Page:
May 17, 2019 - 10:48 pm
A federal judge will let a jury decide whether conspiracy theorist Alex Jones' Infowars website had a legal right to sell a poster featuring the image of Pepe the Frog, a cartoon character that became hijacked by far-right extremists. U.S. District Judge Michael Fitzgerald refused Thursday to throw...
Read More
FILE - In this Sunday, April 28, 2019 file photo, a San Diego county sheriff's deputy stands in front of the Poway Chabad Synagogue in Poway, Calif. The gunman who attacked the synagogue last week fired his semi-automatic rifle at Passover worshippers after walking through the front entrance that synagogue leaders identified last year as needing improved security. The synagogue applied for a federal grant to better protect that area. The money, $150,000, was approved in September but only arrived in late March. "Obviously we did not have a chance to start using the funds yet," Rabbi Scimcha Backman told The Associated Press. (AP Photo/Denis Poroy, File)
May 08, 2019 - 12:42 pm
WASHINGTON (AP) — The FBI has more than 850 open investigations into domestic terrorism across the country, and the threat continues to grow, top counterterrorism officials said Wednesday. FBI, Justice Department and Homeland Security officials gave testimony before a congressional committee on...
Read More
Protestors march with flags during a demonstration of the far-right party 'The third way' in Plauen, Germany, Wednesday, May 1, 2019. (Sebastian Willnow/dpa via AP)
May 03, 2019 - 2:39 pm
BERLIN (AP) — Germany's top security official pledged Friday to act against far-right extremists after a neo-Nazi march in the eastern town of Plauen prompted outrage from mainstream politicians and Jewish groups. "There shouldn't be the slightest doubt that we don't want to see such images, that...
Read More
This combination of file photo shows minister Louis Farrakhan, the leader of the Nation of Islam, in Tehran, Iran, on Nov. 8, 2018, left, and conspiracy theorist Alex Jones in Washington on Sept. 5, 2018, right. Facebook has banned Louis Farrakhan, Alex Jones and others from its platform and from Instagram saying they violated its ban against hate and violence. The company said Thursday it has also banned extreme right-wing figures Paul Nehlen, Milo Yiannopoulos, Paul Joseph Watson, Laura Loomer and the conservative conspiracy site Infowars. Jones was already banned from Facebook but not from Instagram. (AP Photo)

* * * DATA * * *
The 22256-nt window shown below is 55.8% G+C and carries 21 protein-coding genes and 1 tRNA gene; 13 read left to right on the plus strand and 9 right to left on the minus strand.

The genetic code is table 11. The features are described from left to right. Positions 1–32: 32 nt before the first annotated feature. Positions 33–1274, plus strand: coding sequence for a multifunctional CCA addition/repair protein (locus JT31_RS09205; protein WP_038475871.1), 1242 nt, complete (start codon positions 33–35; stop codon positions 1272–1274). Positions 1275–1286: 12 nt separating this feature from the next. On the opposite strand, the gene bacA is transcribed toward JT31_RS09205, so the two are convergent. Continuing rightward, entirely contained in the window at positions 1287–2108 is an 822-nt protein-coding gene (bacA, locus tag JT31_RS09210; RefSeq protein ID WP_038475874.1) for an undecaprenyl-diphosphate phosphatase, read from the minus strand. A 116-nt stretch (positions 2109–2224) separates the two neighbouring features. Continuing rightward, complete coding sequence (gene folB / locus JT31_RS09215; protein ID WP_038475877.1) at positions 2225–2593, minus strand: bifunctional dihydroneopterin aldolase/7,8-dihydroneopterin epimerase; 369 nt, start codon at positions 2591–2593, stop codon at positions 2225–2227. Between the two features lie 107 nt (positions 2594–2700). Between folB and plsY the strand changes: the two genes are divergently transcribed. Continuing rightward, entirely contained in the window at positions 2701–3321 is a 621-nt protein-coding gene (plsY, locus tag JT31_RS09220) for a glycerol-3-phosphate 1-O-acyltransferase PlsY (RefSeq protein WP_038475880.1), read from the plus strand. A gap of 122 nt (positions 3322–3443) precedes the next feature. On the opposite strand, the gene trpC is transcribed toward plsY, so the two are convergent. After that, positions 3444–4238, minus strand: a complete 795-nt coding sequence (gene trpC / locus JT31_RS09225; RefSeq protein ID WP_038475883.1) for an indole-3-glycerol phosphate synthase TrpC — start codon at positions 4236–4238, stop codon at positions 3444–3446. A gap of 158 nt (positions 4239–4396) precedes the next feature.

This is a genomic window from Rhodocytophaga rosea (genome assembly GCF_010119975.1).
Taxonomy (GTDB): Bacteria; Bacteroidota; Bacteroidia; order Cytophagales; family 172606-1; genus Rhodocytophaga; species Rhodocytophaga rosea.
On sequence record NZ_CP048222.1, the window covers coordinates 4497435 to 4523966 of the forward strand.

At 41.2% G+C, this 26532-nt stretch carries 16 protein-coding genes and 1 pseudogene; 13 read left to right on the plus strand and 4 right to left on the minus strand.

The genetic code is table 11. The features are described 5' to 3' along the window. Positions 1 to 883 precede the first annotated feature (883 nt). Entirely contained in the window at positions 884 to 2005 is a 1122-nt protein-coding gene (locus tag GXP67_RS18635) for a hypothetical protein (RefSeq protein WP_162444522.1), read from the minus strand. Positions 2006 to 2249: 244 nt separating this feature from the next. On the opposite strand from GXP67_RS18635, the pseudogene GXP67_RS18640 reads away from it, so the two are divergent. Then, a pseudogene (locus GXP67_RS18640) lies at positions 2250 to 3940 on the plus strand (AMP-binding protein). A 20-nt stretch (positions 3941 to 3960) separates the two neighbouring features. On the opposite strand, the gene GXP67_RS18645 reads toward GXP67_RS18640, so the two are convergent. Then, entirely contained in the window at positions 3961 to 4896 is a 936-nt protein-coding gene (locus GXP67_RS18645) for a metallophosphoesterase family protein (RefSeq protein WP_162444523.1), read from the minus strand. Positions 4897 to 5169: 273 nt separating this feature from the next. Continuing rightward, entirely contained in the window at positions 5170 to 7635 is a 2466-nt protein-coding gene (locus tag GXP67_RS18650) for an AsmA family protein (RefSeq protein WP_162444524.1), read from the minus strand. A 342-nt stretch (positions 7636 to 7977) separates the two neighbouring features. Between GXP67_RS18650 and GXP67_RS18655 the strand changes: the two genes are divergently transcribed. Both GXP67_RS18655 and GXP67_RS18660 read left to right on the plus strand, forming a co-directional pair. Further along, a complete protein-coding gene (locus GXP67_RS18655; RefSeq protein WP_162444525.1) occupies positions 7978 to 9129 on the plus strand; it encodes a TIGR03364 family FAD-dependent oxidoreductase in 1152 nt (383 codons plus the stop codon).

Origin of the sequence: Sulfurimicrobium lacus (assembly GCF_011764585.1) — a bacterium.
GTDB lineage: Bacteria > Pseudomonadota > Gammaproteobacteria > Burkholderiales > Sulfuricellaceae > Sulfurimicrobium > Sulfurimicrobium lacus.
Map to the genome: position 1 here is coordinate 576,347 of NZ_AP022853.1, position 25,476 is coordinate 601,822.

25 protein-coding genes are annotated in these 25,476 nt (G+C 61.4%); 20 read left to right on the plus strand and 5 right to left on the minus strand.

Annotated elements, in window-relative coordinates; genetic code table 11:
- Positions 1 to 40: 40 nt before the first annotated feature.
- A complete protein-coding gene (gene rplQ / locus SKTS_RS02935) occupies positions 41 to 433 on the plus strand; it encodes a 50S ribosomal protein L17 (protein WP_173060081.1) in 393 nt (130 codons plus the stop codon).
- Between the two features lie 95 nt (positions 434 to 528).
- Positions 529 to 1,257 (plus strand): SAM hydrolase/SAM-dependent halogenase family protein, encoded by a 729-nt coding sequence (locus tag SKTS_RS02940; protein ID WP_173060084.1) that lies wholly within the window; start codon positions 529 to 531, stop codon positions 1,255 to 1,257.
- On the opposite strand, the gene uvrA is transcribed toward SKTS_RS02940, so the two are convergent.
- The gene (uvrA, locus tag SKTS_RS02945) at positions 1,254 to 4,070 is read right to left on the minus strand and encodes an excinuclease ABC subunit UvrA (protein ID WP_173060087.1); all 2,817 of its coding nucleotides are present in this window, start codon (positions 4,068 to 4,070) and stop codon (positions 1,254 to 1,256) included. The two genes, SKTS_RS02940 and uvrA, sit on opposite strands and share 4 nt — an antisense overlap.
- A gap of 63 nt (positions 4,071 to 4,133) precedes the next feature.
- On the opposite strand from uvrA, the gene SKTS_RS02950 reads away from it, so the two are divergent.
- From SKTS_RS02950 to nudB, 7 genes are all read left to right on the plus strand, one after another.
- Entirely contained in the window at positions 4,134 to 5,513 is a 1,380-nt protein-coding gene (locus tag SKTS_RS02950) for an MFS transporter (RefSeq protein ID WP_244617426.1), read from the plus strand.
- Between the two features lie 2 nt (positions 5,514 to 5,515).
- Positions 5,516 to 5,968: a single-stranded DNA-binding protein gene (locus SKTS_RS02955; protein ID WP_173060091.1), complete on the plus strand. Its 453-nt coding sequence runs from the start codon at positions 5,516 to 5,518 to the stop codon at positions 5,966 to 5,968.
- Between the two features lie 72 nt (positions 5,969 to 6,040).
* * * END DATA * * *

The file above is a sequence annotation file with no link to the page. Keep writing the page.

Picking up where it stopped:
May 03, 2019 - 9:09 am
SAN FRANCISCO (AP) — After years of pressure to crack down on hate and bigotry, Facebook has banned Louis Farrakhan, Alex Jones and other extremists, saying they violated its ban on "dangerous individuals." The company also removed right-wing personalities Paul Nehlen, Milo Yiannopoulos, Paul...
Read More
This combination of file photo shows minister Louis Farrakhan, the leader of the Nation of Islam, in Tehran, Iran, on Nov. 8, 2018, left, and conspiracy theorist Alex Jones in Washington on Sept. 5, 2018, right. Facebook has banned Louis Farrakhan, Alex Jones and others from its platform and from Instagram saying they violated its ban against hate and violence. The company said Thursday it has also banned extreme right-wing figures Paul Nehlen, Milo Yiannopoulos, Paul Joseph Watson, Laura Loomer and the conservative conspiracy site Infowars. Jones was already banned from Facebook but not from Instagram. (AP Photo)
May 03, 2019 - 3:52 am
SAN FRANCISCO (AP) — After years of pressure to crack down on hate and bigotry, Facebook has banned Louis Farrakhan, Alex Jones and other extremists, saying they violated its ban on "dangerous individuals." The company also removed right-wing personalities Paul Nehlen, Milo Yiannopoulos, Paul...
Read More
This combination of file photo shows minister Louis Farrakhan, the leader of the Nation of Islam, in Tehran, Iran, on Nov. 8, 2018, left, and conspiracy theorist Alex Jones in Washington on Sept. 5, 2018, right. Facebook has banned Louis Farrakhan, Alex Jones and others from its platform and from Instagram saying they violated its ban against hate and violence. The company said Thursday it has also banned extreme right-wing figures Paul Nehlen, Milo Yiannopoulos, Paul Joseph Watson, Laura Loomer and the conservative conspiracy site Infowars. Jones was already banned from Facebook but not from Instagram. (AP Photo)
May 02, 2019 - 8:37 pm
SAN FRANCISCO (AP) — After years of pressure to crack down on hate and bigotry, Facebook has banned Louis Farrakhan, Alex Jones and other extremists, saying they violated its ban on "dangerous individuals." The company also removed right-wing personalities Paul Nehlen, Milo Yiannopoulos, Paul...
Read More

Pages